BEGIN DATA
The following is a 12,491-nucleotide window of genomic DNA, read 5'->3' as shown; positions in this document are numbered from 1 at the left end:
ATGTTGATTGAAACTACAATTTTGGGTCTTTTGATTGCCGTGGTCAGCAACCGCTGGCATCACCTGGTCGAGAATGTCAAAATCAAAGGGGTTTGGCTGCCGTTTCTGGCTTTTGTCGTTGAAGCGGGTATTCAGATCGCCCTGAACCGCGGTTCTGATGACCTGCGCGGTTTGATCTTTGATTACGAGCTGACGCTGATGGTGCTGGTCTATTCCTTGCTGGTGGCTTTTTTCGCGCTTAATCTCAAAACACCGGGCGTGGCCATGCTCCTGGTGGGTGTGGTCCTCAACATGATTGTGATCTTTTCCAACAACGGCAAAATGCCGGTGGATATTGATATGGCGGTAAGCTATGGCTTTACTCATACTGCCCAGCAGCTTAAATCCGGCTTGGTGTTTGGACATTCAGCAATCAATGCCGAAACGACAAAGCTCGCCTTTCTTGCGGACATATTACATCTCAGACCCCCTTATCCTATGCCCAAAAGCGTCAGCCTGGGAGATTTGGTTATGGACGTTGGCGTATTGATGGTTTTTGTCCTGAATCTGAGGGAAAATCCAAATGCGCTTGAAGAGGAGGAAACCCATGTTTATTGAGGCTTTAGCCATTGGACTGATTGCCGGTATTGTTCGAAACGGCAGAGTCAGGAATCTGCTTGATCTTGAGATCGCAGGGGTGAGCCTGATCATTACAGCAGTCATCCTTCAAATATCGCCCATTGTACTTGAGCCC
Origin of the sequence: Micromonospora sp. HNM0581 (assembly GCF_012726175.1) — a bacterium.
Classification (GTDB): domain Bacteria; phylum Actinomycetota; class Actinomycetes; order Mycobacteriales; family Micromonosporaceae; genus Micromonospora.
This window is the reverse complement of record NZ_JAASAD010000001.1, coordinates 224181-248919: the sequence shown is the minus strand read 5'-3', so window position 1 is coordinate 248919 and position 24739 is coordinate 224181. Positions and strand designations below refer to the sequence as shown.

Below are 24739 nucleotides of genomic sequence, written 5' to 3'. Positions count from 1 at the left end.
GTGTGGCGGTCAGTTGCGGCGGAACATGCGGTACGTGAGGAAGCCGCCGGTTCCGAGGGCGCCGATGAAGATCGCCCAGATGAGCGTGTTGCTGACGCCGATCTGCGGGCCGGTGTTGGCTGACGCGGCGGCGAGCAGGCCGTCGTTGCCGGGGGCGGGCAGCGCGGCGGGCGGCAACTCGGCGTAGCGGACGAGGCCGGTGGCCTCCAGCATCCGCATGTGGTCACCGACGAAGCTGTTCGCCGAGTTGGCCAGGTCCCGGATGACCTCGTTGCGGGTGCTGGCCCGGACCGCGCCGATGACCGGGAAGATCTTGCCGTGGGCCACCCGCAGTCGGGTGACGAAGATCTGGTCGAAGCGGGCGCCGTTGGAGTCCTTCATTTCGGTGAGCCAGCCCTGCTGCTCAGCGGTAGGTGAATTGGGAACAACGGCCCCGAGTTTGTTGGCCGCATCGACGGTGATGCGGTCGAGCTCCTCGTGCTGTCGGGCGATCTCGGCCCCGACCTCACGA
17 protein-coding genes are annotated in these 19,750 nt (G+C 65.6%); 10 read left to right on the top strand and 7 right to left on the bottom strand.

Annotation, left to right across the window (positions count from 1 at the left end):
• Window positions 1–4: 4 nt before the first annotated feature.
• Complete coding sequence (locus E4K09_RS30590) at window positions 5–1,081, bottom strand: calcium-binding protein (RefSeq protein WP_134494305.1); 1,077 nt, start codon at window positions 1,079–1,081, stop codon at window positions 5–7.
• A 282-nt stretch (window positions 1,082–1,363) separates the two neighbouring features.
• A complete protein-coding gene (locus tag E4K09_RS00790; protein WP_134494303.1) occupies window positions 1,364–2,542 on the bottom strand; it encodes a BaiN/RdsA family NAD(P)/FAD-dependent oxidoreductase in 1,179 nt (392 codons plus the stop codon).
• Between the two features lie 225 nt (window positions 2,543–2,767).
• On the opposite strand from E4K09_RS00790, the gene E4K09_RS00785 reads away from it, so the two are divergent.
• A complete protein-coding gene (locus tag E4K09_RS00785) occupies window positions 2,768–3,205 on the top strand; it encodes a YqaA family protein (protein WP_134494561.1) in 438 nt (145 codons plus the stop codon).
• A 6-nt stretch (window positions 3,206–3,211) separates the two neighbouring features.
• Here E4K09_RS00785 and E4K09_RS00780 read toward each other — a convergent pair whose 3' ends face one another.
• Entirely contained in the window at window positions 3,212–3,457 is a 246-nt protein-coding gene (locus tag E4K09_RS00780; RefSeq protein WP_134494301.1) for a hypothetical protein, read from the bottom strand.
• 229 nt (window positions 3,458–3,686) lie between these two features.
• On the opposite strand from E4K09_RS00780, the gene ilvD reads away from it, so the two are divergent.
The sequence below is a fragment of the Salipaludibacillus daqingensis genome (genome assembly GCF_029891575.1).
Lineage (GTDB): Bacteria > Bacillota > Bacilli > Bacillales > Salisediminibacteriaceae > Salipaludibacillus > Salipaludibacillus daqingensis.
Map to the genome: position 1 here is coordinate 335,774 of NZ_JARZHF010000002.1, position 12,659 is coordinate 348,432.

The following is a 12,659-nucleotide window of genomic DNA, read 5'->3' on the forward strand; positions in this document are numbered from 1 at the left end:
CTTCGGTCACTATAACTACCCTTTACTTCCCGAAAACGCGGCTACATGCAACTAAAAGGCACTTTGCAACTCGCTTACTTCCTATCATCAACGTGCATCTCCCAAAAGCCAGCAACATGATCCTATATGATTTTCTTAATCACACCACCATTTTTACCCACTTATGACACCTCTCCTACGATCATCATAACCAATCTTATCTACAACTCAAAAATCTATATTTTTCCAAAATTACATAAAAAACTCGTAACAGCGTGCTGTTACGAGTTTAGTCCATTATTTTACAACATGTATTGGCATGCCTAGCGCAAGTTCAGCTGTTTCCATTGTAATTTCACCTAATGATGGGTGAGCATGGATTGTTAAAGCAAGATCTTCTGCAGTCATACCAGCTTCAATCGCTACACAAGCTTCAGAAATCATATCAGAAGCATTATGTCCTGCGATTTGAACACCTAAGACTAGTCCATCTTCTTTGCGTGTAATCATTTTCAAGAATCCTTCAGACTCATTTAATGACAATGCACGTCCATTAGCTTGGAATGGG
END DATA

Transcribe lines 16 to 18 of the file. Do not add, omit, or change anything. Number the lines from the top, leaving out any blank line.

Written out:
• A complete protein-coding gene (locus tag E4K09_RS00785) occupies window positions 2,768–3,205 on the top strand; it encodes a YqaA family protein (protein WP_134494561.1) in 438 nt (145 codons plus the stop codon).
• A 6-nt stretch (window positions 3,206–3,211) separates the two neighbouring features.
• Here E4K09_RS00785 and E4K09_RS00780 read toward each other — a convergent pair whose 3' ends face one another.